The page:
Tuesday, April 21, 2015

Review of The Familiar, Volume 1: One Rainy Day in May

Mark Z. Danielewski is arguably the most ambitious American writer alive. Every project stretches the seams of storytelling, demanding new methods of visualizing his narrative, perfect execution of his sophisticated formal structures, and innovative book design to incorporate his visual, um, vision. If Volume One is any indication (clocking in north of 800 pages in galley form), there is a chance his newest project, a serial novel called The Familiar, will be, by far, his most ambitious project yet.

I think a reader's relationship to ambition says a lot about who they are and what their core readerly values are. This isn't the place (or rather, I don't have the brain space at the moment) to really hash out all the implications of all the different ways one can approach ambitious works of literature, but I always give the ambitious the benefit of the doubt, a few extra points early on for trying something that hasn't been done, for biting off more than can usually be chewed, for being willing to fail at something (and sometimes fail horribly) so that even if I don't end up believing a project is a success (Naked Singularity and Witz for a couple of a examples) I still respect the artists who dared and look forward to their next projects. And Danielewski is pretty much all dare.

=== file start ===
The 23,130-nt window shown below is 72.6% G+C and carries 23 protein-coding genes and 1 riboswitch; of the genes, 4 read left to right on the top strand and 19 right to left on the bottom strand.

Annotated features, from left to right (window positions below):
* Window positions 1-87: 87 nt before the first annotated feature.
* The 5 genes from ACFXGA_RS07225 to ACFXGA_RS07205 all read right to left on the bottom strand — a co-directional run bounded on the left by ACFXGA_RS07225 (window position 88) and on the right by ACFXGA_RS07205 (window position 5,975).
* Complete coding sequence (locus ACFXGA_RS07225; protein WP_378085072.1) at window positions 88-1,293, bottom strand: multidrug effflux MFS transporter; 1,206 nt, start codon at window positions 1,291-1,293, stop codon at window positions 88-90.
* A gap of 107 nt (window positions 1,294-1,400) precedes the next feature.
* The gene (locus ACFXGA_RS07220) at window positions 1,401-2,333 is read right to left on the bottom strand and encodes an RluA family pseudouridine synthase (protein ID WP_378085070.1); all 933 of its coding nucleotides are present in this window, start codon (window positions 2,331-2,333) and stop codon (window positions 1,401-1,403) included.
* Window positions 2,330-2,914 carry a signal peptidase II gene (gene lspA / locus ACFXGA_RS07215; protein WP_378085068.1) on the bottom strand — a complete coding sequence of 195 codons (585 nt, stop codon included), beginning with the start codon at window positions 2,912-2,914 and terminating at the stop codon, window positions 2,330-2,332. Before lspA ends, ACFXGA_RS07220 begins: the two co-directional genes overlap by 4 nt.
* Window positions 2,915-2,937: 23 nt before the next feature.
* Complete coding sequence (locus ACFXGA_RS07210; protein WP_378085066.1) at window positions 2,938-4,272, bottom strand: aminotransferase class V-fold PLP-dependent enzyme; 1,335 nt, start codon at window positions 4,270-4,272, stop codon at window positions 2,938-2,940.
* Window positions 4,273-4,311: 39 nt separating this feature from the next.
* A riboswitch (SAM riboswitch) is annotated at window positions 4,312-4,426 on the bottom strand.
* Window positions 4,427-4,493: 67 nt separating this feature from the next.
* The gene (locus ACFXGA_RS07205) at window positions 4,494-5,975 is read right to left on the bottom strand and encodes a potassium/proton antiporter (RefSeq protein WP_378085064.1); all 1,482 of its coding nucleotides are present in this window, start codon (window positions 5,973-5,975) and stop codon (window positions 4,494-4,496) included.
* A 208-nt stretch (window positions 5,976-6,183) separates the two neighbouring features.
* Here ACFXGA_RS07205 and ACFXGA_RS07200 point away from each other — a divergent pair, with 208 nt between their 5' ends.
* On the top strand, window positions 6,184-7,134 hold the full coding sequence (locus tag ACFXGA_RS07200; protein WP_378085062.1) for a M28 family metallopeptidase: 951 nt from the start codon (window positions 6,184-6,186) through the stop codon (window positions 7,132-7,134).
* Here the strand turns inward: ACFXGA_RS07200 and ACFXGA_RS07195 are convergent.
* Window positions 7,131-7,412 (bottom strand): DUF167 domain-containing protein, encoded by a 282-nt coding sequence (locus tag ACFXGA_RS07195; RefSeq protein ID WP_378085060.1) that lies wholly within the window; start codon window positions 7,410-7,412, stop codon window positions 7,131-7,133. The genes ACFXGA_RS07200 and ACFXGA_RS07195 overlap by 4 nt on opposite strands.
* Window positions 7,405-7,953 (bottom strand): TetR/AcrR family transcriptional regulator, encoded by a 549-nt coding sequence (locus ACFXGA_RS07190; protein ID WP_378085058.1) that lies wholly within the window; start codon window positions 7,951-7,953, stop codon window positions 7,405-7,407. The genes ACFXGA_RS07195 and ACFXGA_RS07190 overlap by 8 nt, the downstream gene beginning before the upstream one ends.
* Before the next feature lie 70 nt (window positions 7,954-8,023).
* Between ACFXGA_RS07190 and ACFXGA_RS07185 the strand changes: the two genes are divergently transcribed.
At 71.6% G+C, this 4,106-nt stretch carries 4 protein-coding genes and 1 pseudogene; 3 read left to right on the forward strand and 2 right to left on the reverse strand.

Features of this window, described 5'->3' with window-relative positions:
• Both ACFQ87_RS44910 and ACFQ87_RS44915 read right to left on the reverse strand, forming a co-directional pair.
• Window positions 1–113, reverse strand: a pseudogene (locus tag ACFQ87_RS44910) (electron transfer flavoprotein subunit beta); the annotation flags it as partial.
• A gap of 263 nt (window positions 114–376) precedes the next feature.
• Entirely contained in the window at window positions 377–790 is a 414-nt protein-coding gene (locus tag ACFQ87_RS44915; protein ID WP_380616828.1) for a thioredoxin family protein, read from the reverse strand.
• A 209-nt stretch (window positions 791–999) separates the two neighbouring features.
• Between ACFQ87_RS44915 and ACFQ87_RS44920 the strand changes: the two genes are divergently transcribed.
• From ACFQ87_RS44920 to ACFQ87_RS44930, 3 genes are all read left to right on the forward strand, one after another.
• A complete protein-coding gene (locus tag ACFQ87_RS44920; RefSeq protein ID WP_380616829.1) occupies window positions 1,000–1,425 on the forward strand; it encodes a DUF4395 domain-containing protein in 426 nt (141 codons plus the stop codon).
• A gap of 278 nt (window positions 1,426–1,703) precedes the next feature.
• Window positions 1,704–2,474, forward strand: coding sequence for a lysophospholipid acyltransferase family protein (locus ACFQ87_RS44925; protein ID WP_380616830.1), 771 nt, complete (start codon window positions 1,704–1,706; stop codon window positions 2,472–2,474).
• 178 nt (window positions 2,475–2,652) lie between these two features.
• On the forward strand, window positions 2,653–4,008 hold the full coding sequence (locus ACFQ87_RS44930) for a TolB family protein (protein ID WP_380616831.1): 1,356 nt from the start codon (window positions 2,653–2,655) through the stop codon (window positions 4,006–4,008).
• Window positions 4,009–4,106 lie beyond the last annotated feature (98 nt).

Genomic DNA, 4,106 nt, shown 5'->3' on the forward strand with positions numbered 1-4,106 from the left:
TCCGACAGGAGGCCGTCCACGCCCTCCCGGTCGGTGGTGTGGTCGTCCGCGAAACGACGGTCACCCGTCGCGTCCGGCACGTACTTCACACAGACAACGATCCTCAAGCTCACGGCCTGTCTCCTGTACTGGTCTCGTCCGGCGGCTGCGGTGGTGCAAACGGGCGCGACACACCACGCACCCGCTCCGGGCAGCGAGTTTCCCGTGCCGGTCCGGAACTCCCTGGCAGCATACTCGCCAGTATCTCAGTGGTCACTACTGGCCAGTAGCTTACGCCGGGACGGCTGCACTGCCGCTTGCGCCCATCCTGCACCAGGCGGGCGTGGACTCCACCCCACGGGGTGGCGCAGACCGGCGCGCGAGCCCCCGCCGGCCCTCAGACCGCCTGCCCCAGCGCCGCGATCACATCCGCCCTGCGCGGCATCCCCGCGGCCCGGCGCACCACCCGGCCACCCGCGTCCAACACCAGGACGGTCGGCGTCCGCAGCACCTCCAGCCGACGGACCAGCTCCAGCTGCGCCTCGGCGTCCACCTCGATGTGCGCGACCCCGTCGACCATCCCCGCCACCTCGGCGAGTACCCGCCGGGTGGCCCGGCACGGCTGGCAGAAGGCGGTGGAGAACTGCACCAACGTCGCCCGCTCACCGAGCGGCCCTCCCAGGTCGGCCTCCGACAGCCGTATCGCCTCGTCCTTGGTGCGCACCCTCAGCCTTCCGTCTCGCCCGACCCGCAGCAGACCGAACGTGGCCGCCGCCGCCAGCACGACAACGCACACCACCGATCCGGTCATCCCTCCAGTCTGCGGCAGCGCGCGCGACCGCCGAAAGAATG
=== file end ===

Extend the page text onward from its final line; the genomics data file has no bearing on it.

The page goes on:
The Familiar utilizes the visual pyrotechnics that have come to define Danielewski's style, a narrativity based on turning reading into a complete artistic experience. Words and letters as components for pictures. Shaped-text like concrete poetry. A variety of fonts and colors (I assume as the galley is black and white.) Collages. Images. Computer code. What makes Danielewski's style so relevant and important is the fact that this is how we interact with media now. Gone are the days of columns of text. Nearly everything we read now is associated with an image. The different social media are distinguished, in no small part, by the visual organization of their information. Even our person to person conversations are now often filled with abbreviations, acronyms, and images.